Cincture of the Theotokos

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Icon depiction the Theotokos giving her cincture to Thomas the Apostle. Below is a styllized representation of Mary's Tomb, with flowers lying on the sarcophagus.

The Cincture of the Theotokos is an alleged relic of the Theotokos (Blessed Virgin Mary), now in the Vatopedi monastery on Mount Athos, which is venerated by some members of the Orthodox Church. The word "cincture" (Greek: zone) is sometimes also translated as "belt", "sash" or "girdle". It is the Orthodox equivalent of the Girdle of Thomas in the Western church.

Tradition[edit]

According to the Sacred Tradition of the Orthodox Church, at the time of her Dormition, the Theotokos was buried by the Twelve Apostles in Jerusalem. Three days later, Thomas the Apostle, who had been delayed and unable to attend the funeral, arrived and asked to have one last look at the Virgin Mary. When he and the other apostles arrived at Mary's Tomb, they found that her body was missing. According to some accounts, the Virgin Mary appeared at that time and gave her belt (cincture) to the Apostle Thomas.[1] There is no scriptural evidence for this event whatsoever, nor is the alleged relic the subject of any pronouncement by the Ecumenical Councils or the Holy Fathers. Its history prior to the reign of Justinian in the sixth century is entirely unknown.

Traditionally, the cincture was made by the Virgin Mary herself, out of camelhair. It was kept at Jerusalem for many years, until it was translated to Constantinople in the 5th century, together with the Robe of the Virgin Mary, and deposited in the Church of St. Mary at Blachernae. This relic was embroidered with gold thread by the Empress Zoe, the wife of Emperor Leo VI, in gratitude for a miracleous cure.

Placing of the Cincture[edit]

Placing of the Cincture of the Most Holy Theotokos (Russian icon)

During the 12th century, the Emperor Manuel I Komninos (1143–1180) an official feast day for the cincture was established on August 31 on the Orthodox liturgical calendar.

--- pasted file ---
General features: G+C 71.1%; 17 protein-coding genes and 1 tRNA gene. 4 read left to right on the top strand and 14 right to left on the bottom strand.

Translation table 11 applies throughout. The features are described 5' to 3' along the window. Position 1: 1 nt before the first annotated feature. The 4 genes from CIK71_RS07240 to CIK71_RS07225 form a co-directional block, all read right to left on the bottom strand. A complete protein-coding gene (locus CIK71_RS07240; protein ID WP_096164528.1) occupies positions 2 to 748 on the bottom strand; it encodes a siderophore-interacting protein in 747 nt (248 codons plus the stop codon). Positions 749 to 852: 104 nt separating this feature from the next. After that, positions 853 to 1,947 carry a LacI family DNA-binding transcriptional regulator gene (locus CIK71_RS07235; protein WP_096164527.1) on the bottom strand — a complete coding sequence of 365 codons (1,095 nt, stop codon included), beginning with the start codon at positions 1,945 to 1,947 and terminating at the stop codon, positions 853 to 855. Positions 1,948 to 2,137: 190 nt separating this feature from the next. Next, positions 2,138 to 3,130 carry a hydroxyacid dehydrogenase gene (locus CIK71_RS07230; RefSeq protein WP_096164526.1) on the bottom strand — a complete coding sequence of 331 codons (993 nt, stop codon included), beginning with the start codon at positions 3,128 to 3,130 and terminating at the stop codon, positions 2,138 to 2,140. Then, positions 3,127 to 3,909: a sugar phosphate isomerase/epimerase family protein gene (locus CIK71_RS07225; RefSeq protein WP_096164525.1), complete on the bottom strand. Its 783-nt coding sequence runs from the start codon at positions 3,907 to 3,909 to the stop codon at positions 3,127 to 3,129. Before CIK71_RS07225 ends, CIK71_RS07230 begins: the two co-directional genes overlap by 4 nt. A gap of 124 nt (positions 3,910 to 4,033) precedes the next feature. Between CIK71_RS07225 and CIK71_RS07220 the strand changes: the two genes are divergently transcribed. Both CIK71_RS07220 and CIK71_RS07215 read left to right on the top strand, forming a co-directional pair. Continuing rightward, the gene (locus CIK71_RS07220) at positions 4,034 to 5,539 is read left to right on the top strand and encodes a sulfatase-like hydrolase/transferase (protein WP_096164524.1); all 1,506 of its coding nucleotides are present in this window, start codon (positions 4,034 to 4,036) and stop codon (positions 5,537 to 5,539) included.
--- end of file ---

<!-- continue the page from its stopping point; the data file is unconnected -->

Later, the Emperor John VI Kantakouzenos (1347–1355) donated the cincture to the Holy Great Monastery of Vatopedi on Mount Athos,[2] where it remains to this day, in a silver reliquary of newer manufacture which depicts the Monastery.

Public veneration[edit]

In 2011, pilgrims gather in Ekaterinburg to venerate the Cincture of the Virgin Mary exposed at the city's Trinity Cathedral

In the fall of 2011, the venerated object was brought to Russia to allow Russian Orthodox Christian pilgrims to reverence it in different cities. In St.Petersburg[3] it attracted a 2 km-long line of people to the Resurrection Nunnery on Moskovsky Prospect virtually blocking automotive traffic on adjacent streets,[4] totalling 200 thousand, with Vladimir Putin being among the first ones. The second city was Yekaterinburg where about 150 thousand of people from nearby territories came, including regional governor Alexander Misharin.[5] The next cities were Norilsk (50 thousand, a quarter of Taymyr Peninsula population) and Vladivostok, the further voyage is planned until the end of November.

References[edit]

External links[edit]